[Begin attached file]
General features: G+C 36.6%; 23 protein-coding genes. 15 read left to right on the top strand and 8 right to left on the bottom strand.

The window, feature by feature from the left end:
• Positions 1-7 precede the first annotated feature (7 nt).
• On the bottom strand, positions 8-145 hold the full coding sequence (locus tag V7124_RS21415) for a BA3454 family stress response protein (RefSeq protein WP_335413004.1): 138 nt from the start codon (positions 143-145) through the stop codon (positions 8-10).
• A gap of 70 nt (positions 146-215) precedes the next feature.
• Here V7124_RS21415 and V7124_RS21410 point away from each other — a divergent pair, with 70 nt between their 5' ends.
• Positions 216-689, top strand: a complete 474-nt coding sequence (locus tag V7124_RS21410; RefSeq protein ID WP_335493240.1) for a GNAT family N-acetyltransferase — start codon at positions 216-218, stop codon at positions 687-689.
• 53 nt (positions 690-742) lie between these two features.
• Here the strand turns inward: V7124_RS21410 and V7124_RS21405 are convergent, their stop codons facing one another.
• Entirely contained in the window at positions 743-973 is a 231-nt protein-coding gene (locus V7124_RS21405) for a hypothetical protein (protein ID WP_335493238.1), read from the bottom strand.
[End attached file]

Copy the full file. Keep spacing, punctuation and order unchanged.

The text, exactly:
General features: G+C 36.6%; 23 protein-coding genes. 15 read left to right on the top strand and 8 right to left on the bottom strand.

The window, feature by feature from the left end:
• Positions 1-7 precede the first annotated feature (7 nt).
• On the bottom strand, positions 8-145 hold the full coding sequence (locus tag V7124_RS21415) for a BA3454 family stress response protein (RefSeq protein WP_335413004.1): 138 nt from the start codon (positions 143-145) through the stop codon (positions 8-10).
• A gap of 70 nt (positions 146-215) precedes the next feature.
• Here V7124_RS21415 and V7124_RS21410 point away from each other — a divergent pair, with 70 nt between their 5' ends.
• Positions 216-689, top strand: a complete 474-nt coding sequence (locus tag V7124_RS21410; RefSeq protein ID WP_335493240.1) for a GNAT family N-acetyltransferase — start codon at positions 216-218, stop codon at positions 687-689.
• 53 nt (positions 690-742) lie between these two features.
• Here the strand turns inward: V7124_RS21410 and V7124_RS21405 are convergent, their stop codons facing one another.
• Entirely contained in the window at positions 743-973 is a 231-nt protein-coding gene (locus V7124_RS21405) for a hypothetical protein (protein ID WP_335493238.1), read from the bottom strand.